Jonathan, Caplin Trading Solutions: I mean from Caplin’s point of view, what we expect from banks is that they will want an extension of what is already on offer for mobile, such as an extension of the notifications framework. We know that Apple Watch will be dependant on an iPhone for connectivity, and so the iPhone would just relay or push any trading notifications to your smartwatch, using simple integration via an API of sorts. I mean everyone realises that smartwatches aren’t really designed to be stand alone devices [Editor's note: although the Samsung gear can make calls by itself] and so they will need to depend on your existing mobile app for functionality.
Stephen, Caplin Mobile Solutions: Yeah, I mean given what Jonathan is saying, this provides advantages where not much code or development needs to be set up as you are just extending on an already existing framework with mobile, where the Smartwatch can just adopt a few simple features from.
“The biggest challenges banks may face with a wearable tech strategy for e-trading is that middle managers might want to promote all of the facilities available with their offering using smartwatch support, and that clients out there will be like – What do you mean I can’t call my dealer on this watch?!’’ – Jonathan, Caplin Trading Solution’’
Editor’s note: Although there are smartwatches that can actually make calls!
Stephen, Caplin Mobile Solutions: For a bank, having a wearable tech strategy and smartwatch support for their e-trade offering is nice to have as part of their brochure and marketing campaigns.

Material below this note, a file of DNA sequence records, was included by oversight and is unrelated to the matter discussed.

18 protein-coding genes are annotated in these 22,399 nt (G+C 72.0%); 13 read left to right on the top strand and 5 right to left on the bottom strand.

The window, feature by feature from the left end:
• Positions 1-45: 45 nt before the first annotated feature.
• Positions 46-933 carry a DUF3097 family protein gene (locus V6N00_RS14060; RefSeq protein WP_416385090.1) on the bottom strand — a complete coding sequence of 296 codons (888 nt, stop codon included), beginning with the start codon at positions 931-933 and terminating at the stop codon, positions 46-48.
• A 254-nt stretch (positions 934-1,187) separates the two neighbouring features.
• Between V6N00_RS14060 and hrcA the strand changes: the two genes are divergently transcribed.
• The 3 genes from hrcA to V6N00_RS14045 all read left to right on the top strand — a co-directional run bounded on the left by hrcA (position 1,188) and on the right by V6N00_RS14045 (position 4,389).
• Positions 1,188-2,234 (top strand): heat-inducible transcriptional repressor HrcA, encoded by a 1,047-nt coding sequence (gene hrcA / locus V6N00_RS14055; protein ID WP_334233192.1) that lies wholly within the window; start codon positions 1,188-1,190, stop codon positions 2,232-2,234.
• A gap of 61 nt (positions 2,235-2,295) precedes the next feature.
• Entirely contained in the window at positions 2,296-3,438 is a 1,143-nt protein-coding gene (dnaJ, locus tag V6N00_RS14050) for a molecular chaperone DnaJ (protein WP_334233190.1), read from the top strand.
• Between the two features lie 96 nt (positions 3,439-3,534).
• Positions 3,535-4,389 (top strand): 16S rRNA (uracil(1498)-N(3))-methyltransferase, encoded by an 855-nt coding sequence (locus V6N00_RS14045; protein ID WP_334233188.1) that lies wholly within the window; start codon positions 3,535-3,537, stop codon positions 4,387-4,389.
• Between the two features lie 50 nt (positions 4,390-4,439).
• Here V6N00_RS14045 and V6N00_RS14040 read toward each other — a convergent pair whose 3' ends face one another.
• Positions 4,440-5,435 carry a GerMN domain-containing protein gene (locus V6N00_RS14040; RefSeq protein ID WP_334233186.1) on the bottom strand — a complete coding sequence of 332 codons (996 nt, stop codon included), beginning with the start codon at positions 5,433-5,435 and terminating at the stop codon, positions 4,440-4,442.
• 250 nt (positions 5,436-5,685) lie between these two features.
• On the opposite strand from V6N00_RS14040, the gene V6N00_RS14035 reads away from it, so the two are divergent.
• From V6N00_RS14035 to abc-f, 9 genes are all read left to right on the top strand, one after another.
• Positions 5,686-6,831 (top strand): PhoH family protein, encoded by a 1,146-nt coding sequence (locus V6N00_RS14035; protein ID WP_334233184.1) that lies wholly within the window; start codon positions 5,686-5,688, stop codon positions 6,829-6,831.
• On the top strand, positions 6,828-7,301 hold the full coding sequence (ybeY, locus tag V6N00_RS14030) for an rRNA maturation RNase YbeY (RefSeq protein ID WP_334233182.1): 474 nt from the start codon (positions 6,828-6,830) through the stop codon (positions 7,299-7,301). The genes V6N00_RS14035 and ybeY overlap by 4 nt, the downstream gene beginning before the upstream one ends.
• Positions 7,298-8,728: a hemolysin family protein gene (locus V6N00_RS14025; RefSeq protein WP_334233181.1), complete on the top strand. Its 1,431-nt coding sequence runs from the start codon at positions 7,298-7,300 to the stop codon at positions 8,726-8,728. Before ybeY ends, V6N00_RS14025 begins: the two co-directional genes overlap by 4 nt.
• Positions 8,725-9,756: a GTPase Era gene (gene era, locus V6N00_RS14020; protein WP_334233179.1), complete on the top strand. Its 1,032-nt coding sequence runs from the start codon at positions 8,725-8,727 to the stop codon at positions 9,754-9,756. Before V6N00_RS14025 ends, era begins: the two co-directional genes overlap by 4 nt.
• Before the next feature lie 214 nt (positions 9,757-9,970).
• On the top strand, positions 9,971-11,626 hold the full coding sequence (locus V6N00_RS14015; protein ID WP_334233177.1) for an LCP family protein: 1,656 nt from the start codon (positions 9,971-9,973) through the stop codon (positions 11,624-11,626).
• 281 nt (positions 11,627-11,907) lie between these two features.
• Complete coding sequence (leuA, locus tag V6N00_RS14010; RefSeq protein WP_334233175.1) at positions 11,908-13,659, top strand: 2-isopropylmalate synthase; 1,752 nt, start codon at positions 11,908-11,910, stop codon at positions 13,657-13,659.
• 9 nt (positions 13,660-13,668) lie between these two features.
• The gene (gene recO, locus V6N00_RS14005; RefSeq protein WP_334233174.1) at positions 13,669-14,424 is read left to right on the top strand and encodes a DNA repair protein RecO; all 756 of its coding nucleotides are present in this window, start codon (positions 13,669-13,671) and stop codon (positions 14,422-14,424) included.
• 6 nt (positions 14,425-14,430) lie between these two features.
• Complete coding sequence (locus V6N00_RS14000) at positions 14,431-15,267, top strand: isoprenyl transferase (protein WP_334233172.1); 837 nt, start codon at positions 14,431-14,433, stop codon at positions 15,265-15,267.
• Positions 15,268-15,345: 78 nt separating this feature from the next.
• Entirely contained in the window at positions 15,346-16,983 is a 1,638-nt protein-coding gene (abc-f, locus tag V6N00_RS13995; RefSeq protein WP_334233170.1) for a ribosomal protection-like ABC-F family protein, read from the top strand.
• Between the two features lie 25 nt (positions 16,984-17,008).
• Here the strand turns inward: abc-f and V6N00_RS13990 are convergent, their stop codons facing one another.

Question: What do you think would make the experience of wearable tech better than other Mobile devices?
Livia, Caplin User Experience: Put simply you would have the information available on your wrist. You could be walking and you get an instant alert.
Editor’s note – I think it is debatable on whether you are more likely to notice notifications on your wrist (via a vibration) as oppose to a smartphone somewhere on or near you. During the interview, Livia raised an interesting point where she had used a wristband that had a notification system before and while at the start she was instantly notified by any sudden vibrations on her wrist, over the long term she had become use to it before ignoring the vibrations and notifications all together.
Question: In an e-trading survey conducted by Caplin, we found that 77% of buy-side clients would want to monitor existing positions on a mobile device. What would the figure be today for SmartWatches?